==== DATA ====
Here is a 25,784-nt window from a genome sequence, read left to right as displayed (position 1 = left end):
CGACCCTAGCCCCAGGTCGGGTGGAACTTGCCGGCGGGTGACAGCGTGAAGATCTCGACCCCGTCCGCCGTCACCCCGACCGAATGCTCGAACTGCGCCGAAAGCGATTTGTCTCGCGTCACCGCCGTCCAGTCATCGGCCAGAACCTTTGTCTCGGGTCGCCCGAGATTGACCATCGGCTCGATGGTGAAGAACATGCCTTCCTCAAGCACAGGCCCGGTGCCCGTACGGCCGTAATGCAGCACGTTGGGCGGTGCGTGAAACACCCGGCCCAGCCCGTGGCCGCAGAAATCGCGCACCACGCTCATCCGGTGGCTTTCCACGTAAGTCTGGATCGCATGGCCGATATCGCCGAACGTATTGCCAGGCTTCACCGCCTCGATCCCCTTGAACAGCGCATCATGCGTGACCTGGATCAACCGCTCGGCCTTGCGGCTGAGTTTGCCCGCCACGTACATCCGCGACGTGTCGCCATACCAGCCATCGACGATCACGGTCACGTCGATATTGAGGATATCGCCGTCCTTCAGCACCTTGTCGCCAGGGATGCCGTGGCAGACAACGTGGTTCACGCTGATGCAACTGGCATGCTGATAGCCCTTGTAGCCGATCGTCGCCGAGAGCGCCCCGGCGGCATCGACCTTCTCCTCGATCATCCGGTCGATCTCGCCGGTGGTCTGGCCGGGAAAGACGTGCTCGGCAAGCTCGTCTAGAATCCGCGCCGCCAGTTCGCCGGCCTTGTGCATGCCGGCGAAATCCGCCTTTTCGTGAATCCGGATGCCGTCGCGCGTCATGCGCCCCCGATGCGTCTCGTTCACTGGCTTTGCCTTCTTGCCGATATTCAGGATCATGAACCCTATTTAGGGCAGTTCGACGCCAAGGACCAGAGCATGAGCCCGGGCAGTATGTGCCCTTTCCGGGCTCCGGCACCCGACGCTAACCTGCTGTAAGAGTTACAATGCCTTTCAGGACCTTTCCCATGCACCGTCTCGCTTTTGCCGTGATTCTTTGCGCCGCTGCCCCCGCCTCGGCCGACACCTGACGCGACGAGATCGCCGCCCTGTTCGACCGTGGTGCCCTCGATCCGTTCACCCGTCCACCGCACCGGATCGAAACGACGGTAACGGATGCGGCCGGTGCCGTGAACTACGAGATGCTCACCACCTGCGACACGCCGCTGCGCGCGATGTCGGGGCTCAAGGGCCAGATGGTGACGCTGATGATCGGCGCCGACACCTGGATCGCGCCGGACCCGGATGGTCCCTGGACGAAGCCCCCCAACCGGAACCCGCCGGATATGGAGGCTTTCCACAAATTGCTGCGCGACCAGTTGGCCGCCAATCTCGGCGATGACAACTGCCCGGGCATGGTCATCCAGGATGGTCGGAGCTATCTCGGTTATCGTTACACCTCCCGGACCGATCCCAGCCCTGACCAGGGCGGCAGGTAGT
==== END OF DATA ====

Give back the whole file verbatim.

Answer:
Here is a 25,784-nt window from a genome sequence, read left to right as displayed (position 1 = left end):
CGACCCTAGCCCCAGGTCGGGTGGAACTTGCCGGCGGGTGACAGCGTGAAGATCTCGACCCCGTCCGCCGTCACCCCGACCGAATGCTCGAACTGCGCCGAAAGCGATTTGTCTCGCGTCACCGCCGTCCAGTCATCGGCCAGAACCTTTGTCTCGGGTCGCCCGAGATTGACCATCGGCTCGATGGTGAAGAACATGCCTTCCTCAAGCACAGGCCCGGTGCCCGTACGGCCGTAATGCAGCACGTTGGGCGGTGCGTGAAACACCCGGCCCAGCCCGTGGCCGCAGAAATCGCGCACCACGCTCATCCGGTGGCTTTCCACGTAAGTCTGGATCGCATGGCCGATATCGCCGAACGTATTGCCAGGCTTCACCGCCTCGATCCCCTTGAACAGCGCATCATGCGTGACCTGGATCAACCGCTCGGCCTTGCGGCTGAGTTTGCCCGCCACGTACATCCGCGACGTGTCGCCATACCAGCCATCGACGATCACGGTCACGTCGATATTGAGGATATCGCCGTCCTTCAGCACCTTGTCGCCAGGGATGCCGTGGCAGACAACGTGGTTCACGCTGATGCAACTGGCATGCTGATAGCCCTTGTAGCCGATCGTCGCCGAGAGCGCCCCGGCGGCATCGACCTTCTCCTCGATCATCCGGTCGATCTCGCCGGTGGTCTGGCCGGGAAAGACGTGCTCGGCAAGCTCGTCTAGAATCCGCGCCGCCAGTTCGCCGGCCTTGTGCATGCCGGCGAAATCCGCCTTTTCGTGAATCCGGATGCCGTCGCGCGTCATGCGCCCCCGATGCGTCTCGTTCACTGGCTTTGCCTTCTTGCCGATATTCAGGATCATGAACCCTATTTAGGGCAGTTCGACGCCAAGGACCAGAGCATGAGCCCGGGCAGTATGTGCCCTTTCCGGGCTCCGGCACCCGACGCTAACCTGCTGTAAGAGTTACAATGCCTTTCAGGACCTTTCCCATGCACCGTCTCGCTTTTGCCGTGATTCTTTGCGCCGCTGCCCCCGCCTCGGCCGACACCTGACGCGACGAGATCGCCGCCCTGTTCGACCGTGGTGCCCTCGATCCGTTCACCCGTCCACCGCACCGGATCGAAACGACGGTAACGGATGCGGCCGGTGCCGTGAACTACGAGATGCTCACCACCTGCGACACGCCGCTGCGCGCGATGTCGGGGCTCAAGGGCCAGATGGTGACGCTGATGATCGGCGCCGACACCTGGATCGCGCCGGACCCGGATGGTCCCTGGACGAAGCCCCCCAACCGGAACCCGCCGGATATGGAGGCTTTCCACAAATTGCTGCGCGACCAGTTGGCCGCCAATCTCGGCGATGACAACTGCCCGGGCATGGTCATCCAGGATGGTCGGAGCTATCTCGGTTATCGTTACACCTCCCGGACCGATCCCAGCCCTGACCAGGGCGGCAGGTAGT